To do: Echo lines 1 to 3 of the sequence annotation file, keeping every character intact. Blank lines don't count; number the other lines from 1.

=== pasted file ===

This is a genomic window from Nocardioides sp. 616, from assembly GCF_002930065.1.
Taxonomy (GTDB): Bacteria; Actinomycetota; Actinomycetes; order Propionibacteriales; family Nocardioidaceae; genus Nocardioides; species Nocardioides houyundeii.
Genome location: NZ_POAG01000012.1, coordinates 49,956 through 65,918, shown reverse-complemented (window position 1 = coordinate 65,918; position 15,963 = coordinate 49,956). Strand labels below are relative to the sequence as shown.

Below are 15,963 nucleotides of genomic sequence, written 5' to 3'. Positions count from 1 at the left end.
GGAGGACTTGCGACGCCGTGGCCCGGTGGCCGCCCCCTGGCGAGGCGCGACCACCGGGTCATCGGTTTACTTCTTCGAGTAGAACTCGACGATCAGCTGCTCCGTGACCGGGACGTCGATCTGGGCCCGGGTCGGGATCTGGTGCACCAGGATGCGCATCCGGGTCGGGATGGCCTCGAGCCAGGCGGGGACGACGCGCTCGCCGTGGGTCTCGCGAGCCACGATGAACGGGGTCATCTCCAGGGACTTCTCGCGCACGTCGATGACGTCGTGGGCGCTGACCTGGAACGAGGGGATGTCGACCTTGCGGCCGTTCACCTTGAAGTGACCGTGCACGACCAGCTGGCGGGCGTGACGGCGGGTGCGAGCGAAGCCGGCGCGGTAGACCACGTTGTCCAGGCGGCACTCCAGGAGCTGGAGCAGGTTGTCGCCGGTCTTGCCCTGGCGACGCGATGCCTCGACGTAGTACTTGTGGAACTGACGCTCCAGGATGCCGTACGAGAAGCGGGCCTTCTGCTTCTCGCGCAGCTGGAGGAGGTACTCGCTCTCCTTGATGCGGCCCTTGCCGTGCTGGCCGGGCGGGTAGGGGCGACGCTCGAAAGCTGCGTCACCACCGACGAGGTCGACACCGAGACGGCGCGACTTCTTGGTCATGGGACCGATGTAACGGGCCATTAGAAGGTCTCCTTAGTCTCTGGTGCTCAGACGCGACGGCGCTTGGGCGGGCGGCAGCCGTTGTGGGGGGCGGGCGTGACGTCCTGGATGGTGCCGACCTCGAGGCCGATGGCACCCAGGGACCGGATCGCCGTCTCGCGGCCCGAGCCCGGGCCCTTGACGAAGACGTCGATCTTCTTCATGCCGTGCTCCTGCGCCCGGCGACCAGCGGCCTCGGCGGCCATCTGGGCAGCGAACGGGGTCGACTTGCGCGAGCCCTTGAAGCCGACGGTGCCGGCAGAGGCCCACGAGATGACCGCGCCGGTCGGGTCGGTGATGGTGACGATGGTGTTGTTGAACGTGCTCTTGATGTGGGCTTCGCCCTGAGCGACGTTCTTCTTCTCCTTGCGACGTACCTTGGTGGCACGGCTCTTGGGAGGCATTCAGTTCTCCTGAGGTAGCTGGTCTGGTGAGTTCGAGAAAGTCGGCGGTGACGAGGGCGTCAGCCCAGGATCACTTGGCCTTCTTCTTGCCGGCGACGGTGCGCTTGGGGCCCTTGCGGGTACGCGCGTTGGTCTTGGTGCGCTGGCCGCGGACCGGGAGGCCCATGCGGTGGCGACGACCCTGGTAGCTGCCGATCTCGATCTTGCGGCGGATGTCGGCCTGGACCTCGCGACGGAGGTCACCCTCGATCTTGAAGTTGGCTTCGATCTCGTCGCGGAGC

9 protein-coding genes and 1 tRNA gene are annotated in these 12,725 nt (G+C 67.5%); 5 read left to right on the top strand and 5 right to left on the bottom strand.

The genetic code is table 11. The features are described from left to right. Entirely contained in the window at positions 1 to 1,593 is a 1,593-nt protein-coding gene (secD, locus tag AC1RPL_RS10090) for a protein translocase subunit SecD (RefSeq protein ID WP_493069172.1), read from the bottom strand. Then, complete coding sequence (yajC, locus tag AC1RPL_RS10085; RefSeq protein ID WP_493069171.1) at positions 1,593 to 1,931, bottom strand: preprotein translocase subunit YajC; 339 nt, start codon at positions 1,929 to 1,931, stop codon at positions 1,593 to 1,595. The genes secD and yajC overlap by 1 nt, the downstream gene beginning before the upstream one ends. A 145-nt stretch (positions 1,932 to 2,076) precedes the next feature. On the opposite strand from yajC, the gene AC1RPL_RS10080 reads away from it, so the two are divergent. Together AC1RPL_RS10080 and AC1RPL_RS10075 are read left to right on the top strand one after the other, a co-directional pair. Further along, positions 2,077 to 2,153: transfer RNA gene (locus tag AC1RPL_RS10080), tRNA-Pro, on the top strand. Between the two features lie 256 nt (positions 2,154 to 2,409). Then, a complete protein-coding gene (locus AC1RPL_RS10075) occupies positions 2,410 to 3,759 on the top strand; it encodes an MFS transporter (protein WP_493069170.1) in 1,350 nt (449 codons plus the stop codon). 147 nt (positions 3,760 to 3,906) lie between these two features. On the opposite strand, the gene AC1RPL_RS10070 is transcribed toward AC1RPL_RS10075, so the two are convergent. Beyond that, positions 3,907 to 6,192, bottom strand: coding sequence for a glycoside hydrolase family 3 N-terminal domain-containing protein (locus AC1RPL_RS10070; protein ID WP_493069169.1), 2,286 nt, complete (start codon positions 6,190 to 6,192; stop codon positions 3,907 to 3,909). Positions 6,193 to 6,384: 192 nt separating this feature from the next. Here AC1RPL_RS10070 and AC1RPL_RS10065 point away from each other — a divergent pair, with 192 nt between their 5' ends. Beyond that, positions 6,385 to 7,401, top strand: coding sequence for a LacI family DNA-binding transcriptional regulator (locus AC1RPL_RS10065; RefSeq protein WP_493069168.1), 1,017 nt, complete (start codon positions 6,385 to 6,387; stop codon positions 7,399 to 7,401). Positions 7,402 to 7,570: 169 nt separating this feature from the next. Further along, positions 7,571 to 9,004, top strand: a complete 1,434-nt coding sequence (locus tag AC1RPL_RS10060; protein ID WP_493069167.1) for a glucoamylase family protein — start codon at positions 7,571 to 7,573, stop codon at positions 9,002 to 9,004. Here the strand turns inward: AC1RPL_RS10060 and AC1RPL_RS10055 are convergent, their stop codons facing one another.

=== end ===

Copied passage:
This is a genomic window from Nocardioides sp. 616, from assembly GCF_002930065.1.
Taxonomy (GTDB): Bacteria; Actinomycetota; Actinomycetes; order Propionibacteriales; family Nocardioidaceae; genus Nocardioides; species Nocardioides houyundeii.
Genome location: NZ_POAG01000012.1, coordinates 49,956 through 65,918, shown reverse-complemented (window position 1 = coordinate 65,918; position 15,963 = coordinate 49,956). Strand labels below are relative to the sequence as shown.